Voor de pers
A bright Document Freedom Day for Britain?
As companies and communities come together to raise awareness of Open Standards for the forth consecutive Document Freedom Day, the issue of freedom from restricted digital files is more relevant in the UK than ever.
"Britain's relationship with Open Standards is rapidly changing for the better. As a Parliamentary Select Committee today debates increasing its commitment, we hope that pubic sector ICT can look forward to greater interoperability and value for money in future", said Sam Tuke, UK Team Coordinator of Free Software Foundation Europe. "If the government can follow up its words with actions, British citizens will have much to celebrate."
The Coalition Government has made Open Standards a key area of reform, and in the last three months has set Britain on track to take a leading role in implementing Open Standards in Europe. New procurement requirements for all departments, a new Open Source Advisory Panel, determinative meetings with the largest public ICT suppliers, and research on hundreds of existing technical standards herald a new era of document freedom for Britain. Today British citizens have much to celebrate.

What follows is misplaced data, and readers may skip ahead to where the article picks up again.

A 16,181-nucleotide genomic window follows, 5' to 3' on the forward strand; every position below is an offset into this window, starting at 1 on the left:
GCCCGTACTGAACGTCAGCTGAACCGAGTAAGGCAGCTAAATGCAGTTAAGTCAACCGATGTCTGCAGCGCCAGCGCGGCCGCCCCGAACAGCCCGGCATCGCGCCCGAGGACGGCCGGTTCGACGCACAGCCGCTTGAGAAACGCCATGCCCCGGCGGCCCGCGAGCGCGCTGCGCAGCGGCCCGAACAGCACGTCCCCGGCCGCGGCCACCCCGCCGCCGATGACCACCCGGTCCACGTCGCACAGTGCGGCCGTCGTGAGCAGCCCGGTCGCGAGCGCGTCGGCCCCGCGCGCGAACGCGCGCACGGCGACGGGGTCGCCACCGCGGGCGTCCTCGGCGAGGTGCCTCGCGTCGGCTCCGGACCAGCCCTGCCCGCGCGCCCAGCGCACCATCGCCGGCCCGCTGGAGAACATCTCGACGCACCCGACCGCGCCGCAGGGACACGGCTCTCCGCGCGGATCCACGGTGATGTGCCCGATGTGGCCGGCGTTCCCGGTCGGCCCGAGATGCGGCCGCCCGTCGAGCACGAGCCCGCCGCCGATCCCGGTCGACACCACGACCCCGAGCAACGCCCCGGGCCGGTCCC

As an ever greater part of our personal and professional communication moves into the digital world, protecting citizen's freedoms concerning the way their data is moved and stored remains critical. Open Standards and open document formats provide us with the freedom to read and write. They are crucial to ensure our ability to exchange information, remain independent of any particular organisation, and keep our data accessible and retrievable in the future.
Since Document Freedom Day 2010 the UK has benefited from investment in Free Software and Open Standards by both central Government and third sector organisations. Free Software Foundation Europe established a permanent office in Manchester in early 2011, and members of the lobby organisation Open Forum Europe comprise the Government's newly formed panel.
Despite this push from government during the months leading up to Document Freedom Day, many local British institutions remain far behind. Sustained reform and strong leadership is required from the Coalition in order to ensure that by Document Freedom Day 2012 citizens will enjoy better interoperability between programs, better value from publicly purchased technology, and a more competitive software market.